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Ochoa v. Service Employees International Union Local 775

United States District Court, E.D. Washington

April 15, 2019

CINDY ELLEN OCHOA, an individual, Plaintiff,
v.
SERVICE EMPLOYEES INTERNATIONAL UNION LOCAL 775, an unincorporated labor association, et al., Defendants.

          ORDER GRANTING DEFENDANT PUBLIC CONSULTING GROUP, INC.'S MOTION TO DISMISS AND PUBLIC PARTNERSHIPS LLC'S MOTION TO DISMISS

          THOMAS O. RICE CHIEF UNITED STATES DISTRICT JUDGE

         BEFORE THE COURT is Defendant Public Consulting Group, Inc.'s Motion to Dismiss (ECF No. 19), and Defendant Public Partnerships LLC's Motion to Dismiss (ECF No. 20). The Motions were submitted for consideration with oral argument. The Court held a hearing on April 9, 2019 in Spokane, Washington. The Court has reviewed the record and files herein, and is fully informed. For the reasons discussed below, the Motions (ECF Nos. 19; 20) are granted.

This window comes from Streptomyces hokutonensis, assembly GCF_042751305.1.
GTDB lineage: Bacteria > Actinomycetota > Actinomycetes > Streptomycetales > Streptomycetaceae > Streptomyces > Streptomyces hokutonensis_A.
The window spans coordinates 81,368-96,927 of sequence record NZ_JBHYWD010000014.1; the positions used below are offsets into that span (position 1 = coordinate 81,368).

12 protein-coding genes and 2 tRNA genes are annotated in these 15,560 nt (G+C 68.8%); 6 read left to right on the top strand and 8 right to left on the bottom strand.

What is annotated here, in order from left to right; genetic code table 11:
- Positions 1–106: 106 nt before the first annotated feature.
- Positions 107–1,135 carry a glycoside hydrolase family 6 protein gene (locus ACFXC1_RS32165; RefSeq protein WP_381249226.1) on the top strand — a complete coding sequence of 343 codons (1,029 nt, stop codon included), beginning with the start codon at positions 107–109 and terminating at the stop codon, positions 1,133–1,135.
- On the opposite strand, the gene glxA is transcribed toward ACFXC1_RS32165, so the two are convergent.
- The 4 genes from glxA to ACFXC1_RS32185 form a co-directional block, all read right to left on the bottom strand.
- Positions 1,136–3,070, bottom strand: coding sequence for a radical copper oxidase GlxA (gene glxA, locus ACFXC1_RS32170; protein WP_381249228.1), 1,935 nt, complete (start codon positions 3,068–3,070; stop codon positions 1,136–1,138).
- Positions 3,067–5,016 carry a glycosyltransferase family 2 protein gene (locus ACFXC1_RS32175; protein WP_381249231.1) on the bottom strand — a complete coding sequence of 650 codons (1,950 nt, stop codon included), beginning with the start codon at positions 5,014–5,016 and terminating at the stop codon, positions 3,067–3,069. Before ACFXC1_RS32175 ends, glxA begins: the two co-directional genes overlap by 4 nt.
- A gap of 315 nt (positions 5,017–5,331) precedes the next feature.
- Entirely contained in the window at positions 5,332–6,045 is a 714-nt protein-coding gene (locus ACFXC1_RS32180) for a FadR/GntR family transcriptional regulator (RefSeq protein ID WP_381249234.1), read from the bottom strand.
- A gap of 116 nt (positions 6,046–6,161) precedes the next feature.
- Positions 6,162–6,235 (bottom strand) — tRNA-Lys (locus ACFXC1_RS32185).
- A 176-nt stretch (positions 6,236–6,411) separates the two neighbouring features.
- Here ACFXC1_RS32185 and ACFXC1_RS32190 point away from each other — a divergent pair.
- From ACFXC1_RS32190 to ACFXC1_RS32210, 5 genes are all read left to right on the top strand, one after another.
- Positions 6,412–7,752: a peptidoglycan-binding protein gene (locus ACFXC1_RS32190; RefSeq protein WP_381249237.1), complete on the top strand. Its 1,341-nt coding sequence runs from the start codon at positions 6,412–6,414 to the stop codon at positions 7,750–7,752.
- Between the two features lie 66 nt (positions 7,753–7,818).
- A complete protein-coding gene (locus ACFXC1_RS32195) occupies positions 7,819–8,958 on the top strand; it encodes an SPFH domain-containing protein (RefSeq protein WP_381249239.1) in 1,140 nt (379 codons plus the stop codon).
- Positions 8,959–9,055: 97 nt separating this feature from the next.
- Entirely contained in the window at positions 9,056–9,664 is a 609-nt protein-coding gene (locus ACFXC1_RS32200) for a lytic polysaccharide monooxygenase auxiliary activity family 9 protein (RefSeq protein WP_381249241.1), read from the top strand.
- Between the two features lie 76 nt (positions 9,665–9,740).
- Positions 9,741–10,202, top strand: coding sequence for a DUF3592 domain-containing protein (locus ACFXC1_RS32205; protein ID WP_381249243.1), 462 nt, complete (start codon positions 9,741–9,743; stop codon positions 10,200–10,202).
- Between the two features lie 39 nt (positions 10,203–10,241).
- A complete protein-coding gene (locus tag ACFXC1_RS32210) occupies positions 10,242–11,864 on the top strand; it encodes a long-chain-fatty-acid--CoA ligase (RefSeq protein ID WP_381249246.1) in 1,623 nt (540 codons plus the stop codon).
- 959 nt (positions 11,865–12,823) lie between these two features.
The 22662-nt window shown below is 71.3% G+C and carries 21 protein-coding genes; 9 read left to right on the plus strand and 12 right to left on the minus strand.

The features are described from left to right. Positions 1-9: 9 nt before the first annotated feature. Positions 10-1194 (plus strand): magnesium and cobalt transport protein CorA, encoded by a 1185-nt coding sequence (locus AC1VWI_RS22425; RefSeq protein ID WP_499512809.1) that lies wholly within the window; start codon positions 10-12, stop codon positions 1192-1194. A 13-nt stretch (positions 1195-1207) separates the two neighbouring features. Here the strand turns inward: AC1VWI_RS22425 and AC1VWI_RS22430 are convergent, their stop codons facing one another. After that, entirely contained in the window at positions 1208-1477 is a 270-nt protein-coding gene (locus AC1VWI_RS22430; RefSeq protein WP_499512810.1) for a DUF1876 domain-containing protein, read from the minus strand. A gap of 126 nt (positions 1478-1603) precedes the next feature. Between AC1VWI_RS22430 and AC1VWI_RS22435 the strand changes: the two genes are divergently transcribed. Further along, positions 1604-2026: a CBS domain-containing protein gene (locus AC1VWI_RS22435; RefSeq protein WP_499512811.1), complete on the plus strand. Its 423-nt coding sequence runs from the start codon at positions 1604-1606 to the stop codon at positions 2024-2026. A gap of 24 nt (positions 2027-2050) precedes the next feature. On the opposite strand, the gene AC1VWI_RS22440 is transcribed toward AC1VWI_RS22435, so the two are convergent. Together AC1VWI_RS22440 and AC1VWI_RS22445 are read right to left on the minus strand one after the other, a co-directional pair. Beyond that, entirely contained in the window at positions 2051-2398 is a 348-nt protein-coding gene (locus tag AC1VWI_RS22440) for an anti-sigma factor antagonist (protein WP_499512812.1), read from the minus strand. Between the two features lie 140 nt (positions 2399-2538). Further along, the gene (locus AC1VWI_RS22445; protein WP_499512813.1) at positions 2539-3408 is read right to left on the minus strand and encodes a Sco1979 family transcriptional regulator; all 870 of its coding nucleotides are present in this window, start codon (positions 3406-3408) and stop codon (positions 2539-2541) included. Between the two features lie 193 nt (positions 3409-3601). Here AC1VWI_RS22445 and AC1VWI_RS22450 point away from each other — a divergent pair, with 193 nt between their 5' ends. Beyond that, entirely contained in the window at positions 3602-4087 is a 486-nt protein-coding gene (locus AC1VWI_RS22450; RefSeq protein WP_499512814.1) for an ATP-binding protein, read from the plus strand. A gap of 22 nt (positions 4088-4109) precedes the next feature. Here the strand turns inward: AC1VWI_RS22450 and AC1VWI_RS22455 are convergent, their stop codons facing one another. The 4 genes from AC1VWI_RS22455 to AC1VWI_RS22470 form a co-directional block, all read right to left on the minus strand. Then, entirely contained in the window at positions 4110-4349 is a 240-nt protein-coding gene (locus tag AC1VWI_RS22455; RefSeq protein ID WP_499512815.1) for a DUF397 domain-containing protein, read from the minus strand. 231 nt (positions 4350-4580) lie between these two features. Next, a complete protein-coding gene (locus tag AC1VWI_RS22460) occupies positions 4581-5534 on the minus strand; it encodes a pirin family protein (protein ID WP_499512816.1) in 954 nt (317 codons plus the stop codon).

BACKGROUND

         The instant suit involves alleged wrongful withholding of union dues from Plaintiff Cindy Ellen Ochoa's wages. Ochoa is an “Individual Provider” (“IP”) who provides “in-home health care services to her disabled son, under RCW 74.39A.” ECF No. 1 at 2, ¶ 3. As an IP, Ochoa is employed by Governor Jay Inslee (the “State”) and is “classified as a public employee for collective bargaining purposes under RCW 41.56.” ECF No. 1 at 2-3, ¶ 3.

         Defendants Public Partnerships LLC (“PPL”) and Public Consulting Group, Inc. (“PCG”) (collectively, “Public”[1]) provide payroll services to the State[2], which include processing the payment of wages and related withholdings and deductions for IPs. ECF No. 1 at 4, ¶ 9, 7, ¶ 19; see ECF No. 19 at 2. As part of a collective bargaining agreement between the State and Service Employees International Union Local 775 (“SEIU 775”), the State directs Public to deduct union dues from the IP's wages and remit the funds to SEIU 775. ECF No. 1 at 3, ¶ 4. Apparently, the State “relies entirely” on SEIU 775 for determining from whom dues should be withdrawn and SEIU 775 directly provides the information to Public, who processes the information accordingly. ECF No. 1 at 13, ¶¶ 52-53, 19, ¶ 79; see ECF No. 36 at 19-20, ¶ 64 (clarifying Public receives a “deduction order [] from the union”).